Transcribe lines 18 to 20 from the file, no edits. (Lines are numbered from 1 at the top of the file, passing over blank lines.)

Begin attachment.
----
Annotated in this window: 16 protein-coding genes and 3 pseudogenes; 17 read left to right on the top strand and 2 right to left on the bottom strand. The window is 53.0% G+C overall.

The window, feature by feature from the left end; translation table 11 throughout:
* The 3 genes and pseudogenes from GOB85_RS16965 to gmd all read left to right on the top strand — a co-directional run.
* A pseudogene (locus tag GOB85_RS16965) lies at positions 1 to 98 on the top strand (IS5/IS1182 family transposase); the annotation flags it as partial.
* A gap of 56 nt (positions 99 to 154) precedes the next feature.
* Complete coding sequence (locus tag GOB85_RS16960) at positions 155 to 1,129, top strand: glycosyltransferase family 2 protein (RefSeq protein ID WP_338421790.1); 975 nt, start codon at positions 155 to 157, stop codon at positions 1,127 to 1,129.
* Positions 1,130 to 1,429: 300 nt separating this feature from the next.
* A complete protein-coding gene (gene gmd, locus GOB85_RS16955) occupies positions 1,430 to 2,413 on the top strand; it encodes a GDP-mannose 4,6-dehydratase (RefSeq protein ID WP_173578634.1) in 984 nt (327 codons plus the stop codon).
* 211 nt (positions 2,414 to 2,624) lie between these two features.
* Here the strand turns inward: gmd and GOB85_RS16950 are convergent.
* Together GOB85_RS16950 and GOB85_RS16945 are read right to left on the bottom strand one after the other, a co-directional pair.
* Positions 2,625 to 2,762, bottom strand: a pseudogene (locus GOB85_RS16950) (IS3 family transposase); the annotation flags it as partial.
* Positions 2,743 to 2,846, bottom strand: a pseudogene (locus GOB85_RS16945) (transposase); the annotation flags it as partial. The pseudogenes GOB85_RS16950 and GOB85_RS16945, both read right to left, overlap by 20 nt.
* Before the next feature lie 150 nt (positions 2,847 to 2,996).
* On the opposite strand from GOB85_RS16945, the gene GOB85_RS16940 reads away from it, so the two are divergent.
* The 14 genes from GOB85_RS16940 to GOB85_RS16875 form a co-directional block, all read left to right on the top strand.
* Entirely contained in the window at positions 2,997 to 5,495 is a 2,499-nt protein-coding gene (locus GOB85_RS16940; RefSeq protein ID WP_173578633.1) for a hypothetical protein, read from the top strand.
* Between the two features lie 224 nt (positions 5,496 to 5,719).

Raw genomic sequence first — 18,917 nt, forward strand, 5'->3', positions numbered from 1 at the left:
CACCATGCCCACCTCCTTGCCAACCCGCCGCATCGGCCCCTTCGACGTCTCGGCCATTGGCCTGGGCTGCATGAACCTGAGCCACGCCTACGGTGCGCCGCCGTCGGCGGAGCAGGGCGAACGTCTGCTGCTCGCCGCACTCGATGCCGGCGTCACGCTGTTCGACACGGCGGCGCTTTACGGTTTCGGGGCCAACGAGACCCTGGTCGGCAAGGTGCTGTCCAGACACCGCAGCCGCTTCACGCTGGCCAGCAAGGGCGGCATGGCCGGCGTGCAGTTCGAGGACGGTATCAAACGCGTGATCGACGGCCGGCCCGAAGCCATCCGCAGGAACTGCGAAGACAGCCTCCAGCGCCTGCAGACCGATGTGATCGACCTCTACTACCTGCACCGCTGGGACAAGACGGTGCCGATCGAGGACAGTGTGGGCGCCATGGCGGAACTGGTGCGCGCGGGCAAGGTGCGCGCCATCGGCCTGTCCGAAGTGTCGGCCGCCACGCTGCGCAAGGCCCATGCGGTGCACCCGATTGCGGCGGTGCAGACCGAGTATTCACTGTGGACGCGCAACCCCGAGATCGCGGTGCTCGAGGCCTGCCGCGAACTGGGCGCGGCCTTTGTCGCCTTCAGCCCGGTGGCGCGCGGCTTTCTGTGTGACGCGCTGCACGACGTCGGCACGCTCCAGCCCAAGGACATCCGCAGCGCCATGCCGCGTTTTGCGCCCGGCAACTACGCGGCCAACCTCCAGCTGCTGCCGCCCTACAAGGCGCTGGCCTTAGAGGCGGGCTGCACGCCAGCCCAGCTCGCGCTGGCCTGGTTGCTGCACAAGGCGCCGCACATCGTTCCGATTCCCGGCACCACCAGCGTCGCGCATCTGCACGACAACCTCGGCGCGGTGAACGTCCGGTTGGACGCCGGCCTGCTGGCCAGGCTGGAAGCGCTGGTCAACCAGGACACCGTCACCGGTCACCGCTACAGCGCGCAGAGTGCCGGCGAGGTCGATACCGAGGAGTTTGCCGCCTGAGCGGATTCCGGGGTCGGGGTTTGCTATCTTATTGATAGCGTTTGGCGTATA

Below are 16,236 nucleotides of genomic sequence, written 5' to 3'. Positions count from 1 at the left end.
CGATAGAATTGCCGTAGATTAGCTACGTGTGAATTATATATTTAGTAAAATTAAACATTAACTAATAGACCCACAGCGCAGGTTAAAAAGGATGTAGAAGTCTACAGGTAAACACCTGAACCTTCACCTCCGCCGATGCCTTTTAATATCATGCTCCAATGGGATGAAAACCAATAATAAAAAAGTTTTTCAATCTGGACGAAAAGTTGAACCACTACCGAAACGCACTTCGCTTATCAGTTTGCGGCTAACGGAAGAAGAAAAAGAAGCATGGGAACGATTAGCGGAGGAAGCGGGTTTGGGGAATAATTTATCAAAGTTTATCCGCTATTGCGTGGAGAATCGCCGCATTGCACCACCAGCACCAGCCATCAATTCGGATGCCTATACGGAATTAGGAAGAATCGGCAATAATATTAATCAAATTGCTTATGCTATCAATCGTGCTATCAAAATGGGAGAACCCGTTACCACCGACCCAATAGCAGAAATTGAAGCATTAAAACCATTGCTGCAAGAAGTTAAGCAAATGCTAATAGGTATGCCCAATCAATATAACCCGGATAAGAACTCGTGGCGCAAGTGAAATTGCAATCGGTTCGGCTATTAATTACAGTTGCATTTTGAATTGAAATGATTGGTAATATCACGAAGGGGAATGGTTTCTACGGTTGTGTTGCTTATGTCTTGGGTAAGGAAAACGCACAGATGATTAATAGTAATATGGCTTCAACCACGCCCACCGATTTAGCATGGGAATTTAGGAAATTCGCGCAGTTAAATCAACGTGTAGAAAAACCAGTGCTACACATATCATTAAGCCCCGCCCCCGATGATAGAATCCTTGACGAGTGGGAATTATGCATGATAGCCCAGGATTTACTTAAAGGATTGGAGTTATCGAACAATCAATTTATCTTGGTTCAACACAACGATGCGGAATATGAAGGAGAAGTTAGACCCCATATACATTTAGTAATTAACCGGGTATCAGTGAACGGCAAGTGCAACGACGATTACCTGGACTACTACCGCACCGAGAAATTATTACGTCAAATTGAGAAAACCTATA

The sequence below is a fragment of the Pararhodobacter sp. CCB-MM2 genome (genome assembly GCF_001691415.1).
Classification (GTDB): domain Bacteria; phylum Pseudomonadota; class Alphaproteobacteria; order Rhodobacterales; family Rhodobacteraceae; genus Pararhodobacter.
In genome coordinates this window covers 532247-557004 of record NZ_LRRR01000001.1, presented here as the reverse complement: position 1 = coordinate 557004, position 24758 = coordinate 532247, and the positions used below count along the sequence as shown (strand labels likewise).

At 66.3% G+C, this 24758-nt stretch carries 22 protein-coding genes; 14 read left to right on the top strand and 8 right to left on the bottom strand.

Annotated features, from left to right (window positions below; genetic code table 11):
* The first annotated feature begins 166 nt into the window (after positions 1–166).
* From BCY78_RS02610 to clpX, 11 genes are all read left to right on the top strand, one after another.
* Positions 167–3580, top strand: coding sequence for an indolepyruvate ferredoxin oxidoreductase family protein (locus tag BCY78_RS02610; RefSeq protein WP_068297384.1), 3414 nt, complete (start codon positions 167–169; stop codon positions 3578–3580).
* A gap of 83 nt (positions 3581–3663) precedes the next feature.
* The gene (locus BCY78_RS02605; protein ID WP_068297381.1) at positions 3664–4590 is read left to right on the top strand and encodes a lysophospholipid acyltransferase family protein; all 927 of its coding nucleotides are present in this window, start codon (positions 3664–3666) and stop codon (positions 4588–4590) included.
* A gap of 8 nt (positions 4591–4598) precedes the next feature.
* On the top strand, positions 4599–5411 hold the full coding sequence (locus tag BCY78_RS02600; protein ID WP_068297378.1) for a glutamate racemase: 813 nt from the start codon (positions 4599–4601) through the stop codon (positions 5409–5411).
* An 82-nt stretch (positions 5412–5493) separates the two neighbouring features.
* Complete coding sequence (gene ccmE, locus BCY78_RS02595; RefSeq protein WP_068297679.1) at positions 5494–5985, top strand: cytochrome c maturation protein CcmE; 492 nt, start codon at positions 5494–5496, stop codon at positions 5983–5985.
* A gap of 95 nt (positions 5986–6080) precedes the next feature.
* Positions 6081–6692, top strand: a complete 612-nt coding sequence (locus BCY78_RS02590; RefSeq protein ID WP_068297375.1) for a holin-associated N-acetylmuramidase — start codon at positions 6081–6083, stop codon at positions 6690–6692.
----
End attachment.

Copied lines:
* Between the two features lie 224 nt (positions 5,496 to 5,719).

Raw genomic sequence first — 18,917 nt, forward strand, 5'->3', positions numbered from 1 at the left:
CACCATGCCCACCTCCTTGCCAACCCGCCGCATCGGCCCCTTCGACGTCTCGGCCATTGGCCTGGGCTGCATGAACCTGAGCCACGCCTACGGTGCGCCGCCGTCGGCGGAGCAGGGCGAACGTCTGCTGCTCGCCGCACTCGATGCCGGCGTCACGCTGTTCGACACGGCGGCGCTTTACGGTTTCGGGGCCAACGAGACCCTGGTCGGCAAGGTGCTGTCCAGACACCGCAGCCGCTTCACGCTGGCCAGCAAGGGCGGCATGGCCGGCGTGCAGTTCGAGGACGGTATCAAACGCGTGATCGACGGCCGGCCCGAAGCCATCCGCAGGAACTGCGAAGACAGCCTCCAGCGCCTGCAGACCGATGTGATCGACCTCTACTACCTGCACCGCTGGGACAAGACGGTGCCGATCGAGGACAGTGTGGGCGCCATGGCGGAACTGGTGCGCGCGGGCAAGGTGCGCGCCATCGGCCTGTCCGAAGTGTCGGCCGCCACGCTGCGCAAGGCCCATGCGGTGCACCCGATTGCGGCGGTGCAGACCGAGTATTCACTGTGGACGCGCAACCCCGAGATCGCGGTGCTCGAGGCCTGCCGCGAACTGGGCGCGGCCTTTGTCGCCTTCAGCCCGGTGGCGCGCGGCTTTCTGTGTGACGCGCTGCACGACGTCGGCACGCTCCAGCCCAAGGACATCCGCAGCGCCATGCCGCGTTTTGCGCCCGGCAACTACGCGGCCAACCTCCAGCTGCTGCCGCCCTACAAGGCGCTGGCCTTAGAGGCGGGCTGCACGCCAGCCCAGCTCGCGCTGGCCTGGTTGCTGCACAAGGCGCCGCACATCGTTCCGATTCCCGGCACCACCAGCGTCGCGCATCTGCACGACAACCTCGGCGCGGTGAACGTCCGGTTGGACGCCGGCCTGCTGGCCAGGCTGGAAGCGCTGGTCAACCAGGACACCGTCACCGGTCACCGCTACAGCGCGCAGAGTGCCGGCGAGGTCGATACCGAGGAGTTTGCCGCCTGAGCGGATTCCGGGGTCGGGGTTTGCTATCTTATTGATAGCGTTTGGCGTATA